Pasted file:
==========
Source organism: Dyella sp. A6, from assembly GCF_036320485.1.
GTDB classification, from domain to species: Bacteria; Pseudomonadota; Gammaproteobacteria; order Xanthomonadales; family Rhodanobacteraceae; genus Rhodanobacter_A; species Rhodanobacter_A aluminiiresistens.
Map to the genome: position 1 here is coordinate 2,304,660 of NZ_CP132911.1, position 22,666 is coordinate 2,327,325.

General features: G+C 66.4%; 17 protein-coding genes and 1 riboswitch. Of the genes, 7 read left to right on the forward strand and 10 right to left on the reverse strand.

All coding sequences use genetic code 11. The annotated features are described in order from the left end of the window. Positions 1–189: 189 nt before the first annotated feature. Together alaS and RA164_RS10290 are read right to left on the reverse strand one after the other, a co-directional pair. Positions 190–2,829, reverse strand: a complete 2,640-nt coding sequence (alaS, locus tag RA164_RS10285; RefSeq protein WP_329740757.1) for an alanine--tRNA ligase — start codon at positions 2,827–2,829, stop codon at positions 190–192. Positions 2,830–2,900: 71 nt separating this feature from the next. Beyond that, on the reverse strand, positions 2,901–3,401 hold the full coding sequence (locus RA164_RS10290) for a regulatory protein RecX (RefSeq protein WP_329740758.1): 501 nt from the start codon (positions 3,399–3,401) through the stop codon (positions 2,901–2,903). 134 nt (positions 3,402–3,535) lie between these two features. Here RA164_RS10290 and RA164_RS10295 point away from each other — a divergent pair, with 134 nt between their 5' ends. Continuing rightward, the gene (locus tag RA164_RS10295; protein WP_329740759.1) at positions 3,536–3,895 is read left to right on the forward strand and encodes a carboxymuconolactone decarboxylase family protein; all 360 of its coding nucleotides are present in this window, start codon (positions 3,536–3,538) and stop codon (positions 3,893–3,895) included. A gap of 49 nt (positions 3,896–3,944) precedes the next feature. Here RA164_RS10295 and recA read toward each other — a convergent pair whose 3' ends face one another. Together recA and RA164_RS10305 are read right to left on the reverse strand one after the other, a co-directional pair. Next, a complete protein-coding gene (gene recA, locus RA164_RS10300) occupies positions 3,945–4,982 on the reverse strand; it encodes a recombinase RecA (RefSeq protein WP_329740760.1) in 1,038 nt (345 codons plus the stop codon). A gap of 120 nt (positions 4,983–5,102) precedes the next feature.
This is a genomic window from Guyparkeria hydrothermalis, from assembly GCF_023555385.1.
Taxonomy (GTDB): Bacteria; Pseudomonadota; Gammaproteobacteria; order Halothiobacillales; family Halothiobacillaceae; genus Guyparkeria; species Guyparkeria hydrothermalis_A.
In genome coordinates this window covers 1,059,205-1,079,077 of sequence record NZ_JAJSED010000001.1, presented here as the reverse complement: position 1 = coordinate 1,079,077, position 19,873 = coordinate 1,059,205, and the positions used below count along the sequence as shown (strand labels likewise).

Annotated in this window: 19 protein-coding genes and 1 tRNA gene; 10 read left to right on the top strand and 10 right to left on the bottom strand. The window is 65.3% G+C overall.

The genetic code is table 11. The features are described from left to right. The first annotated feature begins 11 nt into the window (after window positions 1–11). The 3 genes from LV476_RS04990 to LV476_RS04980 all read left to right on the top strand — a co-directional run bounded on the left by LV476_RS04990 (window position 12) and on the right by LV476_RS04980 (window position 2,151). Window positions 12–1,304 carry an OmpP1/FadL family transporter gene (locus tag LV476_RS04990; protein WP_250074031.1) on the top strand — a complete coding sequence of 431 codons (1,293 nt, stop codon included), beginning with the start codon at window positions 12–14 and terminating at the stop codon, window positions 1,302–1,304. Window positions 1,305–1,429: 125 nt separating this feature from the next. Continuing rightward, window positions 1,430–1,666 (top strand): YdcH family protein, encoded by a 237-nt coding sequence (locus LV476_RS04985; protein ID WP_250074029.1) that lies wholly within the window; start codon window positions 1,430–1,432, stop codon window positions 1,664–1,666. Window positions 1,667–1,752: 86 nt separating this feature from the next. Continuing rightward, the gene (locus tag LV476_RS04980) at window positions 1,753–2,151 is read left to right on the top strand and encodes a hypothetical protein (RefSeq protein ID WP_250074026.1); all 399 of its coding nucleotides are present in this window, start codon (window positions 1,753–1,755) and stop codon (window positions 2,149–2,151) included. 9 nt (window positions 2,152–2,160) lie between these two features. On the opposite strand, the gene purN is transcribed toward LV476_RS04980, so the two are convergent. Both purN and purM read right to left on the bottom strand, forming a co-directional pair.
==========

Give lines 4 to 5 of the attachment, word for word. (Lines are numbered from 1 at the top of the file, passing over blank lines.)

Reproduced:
General features: G+C 66.4%; 17 protein-coding genes and 1 riboswitch. Of the genes, 7 read left to right on the forward strand and 10 right to left on the reverse strand.

All coding sequences use genetic code 11. The annotated features are described in order from the left end of the window. Positions 1–189: 189 nt before the first annotated feature. Together alaS and RA164_RS10290 are read right to left on the reverse strand one after the other, a co-directional pair. Positions 190–2,829, reverse strand: a complete 2,640-nt coding sequence (alaS, locus tag RA164_RS10285; RefSeq protein WP_329740757.1) for an alanine--tRNA ligase — start codon at positions 2,827–2,829, stop codon at positions 190–192. Positions 2,830–2,900: 71 nt separating this feature from the next. Beyond that, on the reverse strand, positions 2,901–3,401 hold the full coding sequence (locus RA164_RS10290) for a regulatory protein RecX (RefSeq protein WP_329740758.1): 501 nt from the start codon (positions 3,399–3,401) through the stop codon (positions 2,901–2,903). 134 nt (positions 3,402–3,535) lie between these two features. Here RA164_RS10290 and RA164_RS10295 point away from each other — a divergent pair, with 134 nt between their 5' ends. Continuing rightward, the gene (locus tag RA164_RS10295; protein WP_329740759.1) at positions 3,536–3,895 is read left to right on the forward strand and encodes a carboxymuconolactone decarboxylase family protein; all 360 of its coding nucleotides are present in this window, start codon (positions 3,536–3,538) and stop codon (positions 3,893–3,895) included. A gap of 49 nt (positions 3,896–3,944) precedes the next feature. Here RA164_RS10295 and recA read toward each other — a convergent pair whose 3' ends face one another. Together recA and RA164_RS10305 are read right to left on the reverse strand one after the other, a co-directional pair. Next, a complete protein-coding gene (gene recA, locus RA164_RS10300) occupies positions 3,945–4,982 on the reverse strand; it encodes a recombinase RecA (RefSeq protein WP_329740760.1) in 1,038 nt (345 codons plus the stop codon). A gap of 120 nt (positions 4,983–5,102) precedes the next feature.